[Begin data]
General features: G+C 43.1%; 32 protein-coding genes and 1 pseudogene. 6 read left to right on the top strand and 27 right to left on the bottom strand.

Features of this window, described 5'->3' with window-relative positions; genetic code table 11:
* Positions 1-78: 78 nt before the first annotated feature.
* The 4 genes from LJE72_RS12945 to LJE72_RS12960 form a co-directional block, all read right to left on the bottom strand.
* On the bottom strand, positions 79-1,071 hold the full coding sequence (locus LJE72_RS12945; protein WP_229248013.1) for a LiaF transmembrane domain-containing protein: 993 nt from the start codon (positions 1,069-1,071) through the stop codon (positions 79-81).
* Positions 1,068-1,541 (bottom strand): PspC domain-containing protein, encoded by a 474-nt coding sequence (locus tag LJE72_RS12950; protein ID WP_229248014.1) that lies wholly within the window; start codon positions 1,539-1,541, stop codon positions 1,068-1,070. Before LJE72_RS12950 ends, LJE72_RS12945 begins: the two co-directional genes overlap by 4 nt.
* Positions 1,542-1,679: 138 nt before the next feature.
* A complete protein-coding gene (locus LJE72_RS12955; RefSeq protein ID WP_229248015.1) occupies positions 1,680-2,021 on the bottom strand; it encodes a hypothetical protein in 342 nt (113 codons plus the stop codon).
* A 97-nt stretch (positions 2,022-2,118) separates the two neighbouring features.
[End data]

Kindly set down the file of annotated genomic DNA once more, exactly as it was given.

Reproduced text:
General features: G+C 43.1%; 32 protein-coding genes and 1 pseudogene. 6 read left to right on the top strand and 27 right to left on the bottom strand.

Features of this window, described 5'->3' with window-relative positions; genetic code table 11:
* Positions 1-78: 78 nt before the first annotated feature.
* The 4 genes from LJE72_RS12945 to LJE72_RS12960 form a co-directional block, all read right to left on the bottom strand.
* On the bottom strand, positions 79-1,071 hold the full coding sequence (locus LJE72_RS12945; protein WP_229248013.1) for a LiaF transmembrane domain-containing protein: 993 nt from the start codon (positions 1,069-1,071) through the stop codon (positions 79-81).
* Positions 1,068-1,541 (bottom strand): PspC domain-containing protein, encoded by a 474-nt coding sequence (locus tag LJE72_RS12950; protein ID WP_229248014.1) that lies wholly within the window; start codon positions 1,539-1,541, stop codon positions 1,068-1,070. Before LJE72_RS12950 ends, LJE72_RS12945 begins: the two co-directional genes overlap by 4 nt.
* Positions 1,542-1,679: 138 nt before the next feature.
* A complete protein-coding gene (locus LJE72_RS12955; RefSeq protein ID WP_229248015.1) occupies positions 1,680-2,021 on the bottom strand; it encodes a hypothetical protein in 342 nt (113 codons plus the stop codon).
* A 97-nt stretch (positions 2,022-2,118) separates the two neighbouring features.